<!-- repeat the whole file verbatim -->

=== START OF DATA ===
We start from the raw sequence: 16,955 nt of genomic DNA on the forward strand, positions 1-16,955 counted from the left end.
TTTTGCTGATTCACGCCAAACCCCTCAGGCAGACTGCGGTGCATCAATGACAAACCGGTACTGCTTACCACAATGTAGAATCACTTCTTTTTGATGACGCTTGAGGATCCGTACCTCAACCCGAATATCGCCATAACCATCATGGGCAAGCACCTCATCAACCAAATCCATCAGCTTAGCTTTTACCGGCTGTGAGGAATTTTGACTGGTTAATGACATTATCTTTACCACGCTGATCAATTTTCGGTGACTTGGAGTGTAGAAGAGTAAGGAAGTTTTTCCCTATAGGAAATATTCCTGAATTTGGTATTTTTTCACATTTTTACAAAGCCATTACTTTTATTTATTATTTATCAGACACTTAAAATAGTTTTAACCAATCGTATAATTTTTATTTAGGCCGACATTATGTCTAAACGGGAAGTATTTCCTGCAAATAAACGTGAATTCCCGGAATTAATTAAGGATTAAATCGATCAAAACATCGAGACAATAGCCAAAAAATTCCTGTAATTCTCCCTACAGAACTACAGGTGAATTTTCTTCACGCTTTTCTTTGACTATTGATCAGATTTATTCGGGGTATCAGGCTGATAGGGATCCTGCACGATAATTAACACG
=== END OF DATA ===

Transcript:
We start from the raw sequence: 16,955 nt of genomic DNA on the forward strand, positions 1-16,955 counted from the left end.
TTTTGCTGATTCACGCCAAACCCCTCAGGCAGACTGCGGTGCATCAATGACAAACCGGTACTGCTTACCACAATGTAGAATCACTTCTTTTTGATGACGCTTGAGGATCCGTACCTCAACCCGAATATCGCCATAACCATCATGGGCAAGCACCTCATCAACCAAATCCATCAGCTTAGCTTTTACCGGCTGTGAGGAATTTTGACTGGTTAATGACATTATCTTTACCACGCTGATCAATTTTCGGTGACTTGGAGTGTAGAAGAGTAAGGAAGTTTTTCCCTATAGGAAATATTCCTGAATTTGGTATTTTTTCACATTTTTACAAAGCCATTACTTTTATTTATTATTTATCAGACACTTAAAATAGTTTTAACCAATCGTATAATTTTTATTTAGGCCGACATTATGTCTAAACGGGAAGTATTTCCTGCAAATAAACGTGAATTCCCGGAATTAATTAAGGATTAAATCGATCAAAACATCGAGACAATAGCCAAAAAATTCCTGTAATTCTCCCTACAGAACTACAGGTGAATTTTCTTCACGCTTTTCTTTGACTATTGATCAGATTTATTCGGGGTATCAGGCTGATAGGGATCCTGCACGATAATTAACACG